I’m driving home from a tutoring session, looking forward to the quiet of the evening even though I should probably grade A Doll’s House journals or Ceremony analysis work. I have plenty to do.
Instead, I am thinking about warm socks, fuzzy pajamas, chocolate, puzzles, and warm blankets while doing nothing. Just nothing.
Because I have been going non-stop and am worn and just want to stop and do a whole lot of nothing.
As I am driving through the chaos of the Wal Mart parking lot, NPR’s program All Things Considered transitions into the next story, a celebration that today the first recorded gravitational waves were confirmed.
I’m not certain what gravitational waves are. I am certainly no Sir Isaac Newton, although, according to the headlines, this is more of an Einstein-theory.
Regardless, I hear something about black holes, gravity, and excited scientists and I am hooked. Turning up the volume on the radio while watching traffic to make my right turn, I listen as the journalist introduces a scientist who then introduces the world to the sound of gravitational waves.
Snow-white radio static that has no real color other than what my imagination provides.
And in that static…a droplet.
More static, as though waves of energy and sound mingle and part for another droplet.
The scientist and journalist begin talking and the sounds of gravitational waves are suspended as the scientist eagerly describes that gravitational waves sound like water droplets.
The gravitational waves were created when two black holes merged, this great cosmic consummation..a ballet in the stars. The featured image for this post is a simulated of “gravitational waves coming from two black holes as they spiral together.” Note, the image and this quote comes from NPR.
The convergence of these black holes occurred 1.3 billion light years from Earth….and I’m not certain if that means that the merging of these black holes happened 1.3 billion light years ago. I’m just not that smart enough to quite understand it.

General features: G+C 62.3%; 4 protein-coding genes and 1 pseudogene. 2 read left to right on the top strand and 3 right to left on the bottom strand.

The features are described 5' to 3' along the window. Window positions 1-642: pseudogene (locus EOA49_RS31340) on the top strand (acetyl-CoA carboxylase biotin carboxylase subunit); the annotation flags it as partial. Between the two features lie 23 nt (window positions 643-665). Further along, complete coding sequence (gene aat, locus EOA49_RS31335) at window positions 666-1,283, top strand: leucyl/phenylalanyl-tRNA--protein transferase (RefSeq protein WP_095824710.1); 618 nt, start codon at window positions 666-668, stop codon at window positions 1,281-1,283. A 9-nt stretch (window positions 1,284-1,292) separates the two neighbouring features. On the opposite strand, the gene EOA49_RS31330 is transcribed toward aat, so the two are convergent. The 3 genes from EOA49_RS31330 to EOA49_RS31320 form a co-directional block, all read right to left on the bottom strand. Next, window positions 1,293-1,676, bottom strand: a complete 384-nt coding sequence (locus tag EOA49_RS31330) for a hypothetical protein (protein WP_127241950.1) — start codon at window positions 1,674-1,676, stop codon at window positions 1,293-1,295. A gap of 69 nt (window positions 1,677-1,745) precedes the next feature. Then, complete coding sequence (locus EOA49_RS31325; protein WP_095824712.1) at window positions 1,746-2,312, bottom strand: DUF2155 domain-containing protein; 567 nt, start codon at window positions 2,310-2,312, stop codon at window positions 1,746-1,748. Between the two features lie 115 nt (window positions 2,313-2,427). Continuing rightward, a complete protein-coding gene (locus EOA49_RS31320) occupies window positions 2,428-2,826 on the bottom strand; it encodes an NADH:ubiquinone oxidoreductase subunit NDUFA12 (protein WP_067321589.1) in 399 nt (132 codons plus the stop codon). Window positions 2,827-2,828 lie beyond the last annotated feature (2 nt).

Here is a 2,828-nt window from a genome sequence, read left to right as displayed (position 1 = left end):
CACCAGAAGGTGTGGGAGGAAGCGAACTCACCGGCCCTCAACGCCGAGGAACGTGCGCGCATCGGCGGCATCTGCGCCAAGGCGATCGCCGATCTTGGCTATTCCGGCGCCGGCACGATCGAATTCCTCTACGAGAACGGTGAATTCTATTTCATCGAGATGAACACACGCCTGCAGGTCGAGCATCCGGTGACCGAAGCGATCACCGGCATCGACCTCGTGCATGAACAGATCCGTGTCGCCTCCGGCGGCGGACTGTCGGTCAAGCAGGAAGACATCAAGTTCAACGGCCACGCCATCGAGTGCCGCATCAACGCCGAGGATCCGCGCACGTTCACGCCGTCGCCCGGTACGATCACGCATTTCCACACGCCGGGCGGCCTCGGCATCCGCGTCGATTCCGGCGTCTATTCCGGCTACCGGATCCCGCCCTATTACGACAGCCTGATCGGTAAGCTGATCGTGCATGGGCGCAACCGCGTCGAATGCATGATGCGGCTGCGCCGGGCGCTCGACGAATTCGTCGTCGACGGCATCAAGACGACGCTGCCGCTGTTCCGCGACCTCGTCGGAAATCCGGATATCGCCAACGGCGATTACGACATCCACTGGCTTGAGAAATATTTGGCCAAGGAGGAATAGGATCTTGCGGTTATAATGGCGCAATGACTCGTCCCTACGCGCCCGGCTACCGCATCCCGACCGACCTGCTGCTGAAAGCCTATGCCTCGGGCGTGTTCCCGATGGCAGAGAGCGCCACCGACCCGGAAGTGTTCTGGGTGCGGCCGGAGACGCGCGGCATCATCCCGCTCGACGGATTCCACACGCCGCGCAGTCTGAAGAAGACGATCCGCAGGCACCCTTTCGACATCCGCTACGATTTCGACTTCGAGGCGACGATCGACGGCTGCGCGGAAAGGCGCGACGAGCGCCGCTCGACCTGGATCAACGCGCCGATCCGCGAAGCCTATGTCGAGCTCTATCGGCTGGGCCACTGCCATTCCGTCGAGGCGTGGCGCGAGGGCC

And, in some respects, I really don’t care.
I think I understood that the black holes are essentially flat and that the waves are something like a percentage or a proton wide.
I don’t remember. I don’t understand.
I just know that I’m fascinated and in love. Because scientists aren’t even certain that black holes exist but the gravitational waves that have been registered means that black holes should exist.
I keep on thinking about the sound of the gravitational waves, a slow, steady water droplet sound, like water pooling in the s-curve of a pipe, forming into a tear, wobbling briefly, and then falling, into a pool of its fellow water droplets.
Ripples spill outward, quick undulations of existence and vitality and life.
Measurements smaller than the smallest particles of life, something I didn’t even know was feasible.
But it is. And that’s what makes this just simply wonderful.
That far out there in space, far beyond anything my imagination or my ability to even perceive or conceive or understand, two black holes danced around one another, this beautiful waltz, this cosmic intimacy, and became one. And somehow, despite the fact that I really don’t understand much of what I heard, I still felt like I did understand, even if in a poetic level.
In some respects, this almost validates my faith in God, the fact that just because I can’t see Him doesn’t mean that I still can’t perceive Him.
I spend hours staring at the stars. I sometimes mix up the constellations, but I can tell you their stories and how the different people or gods and goddesses or creatures ended up in the heavens. I like to think that the Pleiades is a baby carriage and that Pegasus is a box of stars.
I love the nebulas, especially the Horsehead Nebula. I love the words and language of astronomy: a red giant sitting on a horizontal branch, dwarf giants or something like that.
I love that I am living in a simultaneous moment as something that occurred 1.3 billion light years away. Something that no matter how much I might stretch out my hand and try to touch the sky, it will be nothing more than a fleeting wave of energy that pulses around me, by me, through me.
Robert Fulghum once wrote about how dust can be dead skin cell particles. But that the molecular structure of dust is essentially the same as astronomical compounds. I can’t remember and I’m not certain in which book this nugget of beauty is hidden.
But I love the idea that my body is cosmic space dust, a nebula is within me, a spiral galaxy lives within my soul.
At this moment, I feel as though I could shed the bonds gravity has that seals my feet to the Earth, stare at the “second star to the right,” and then just….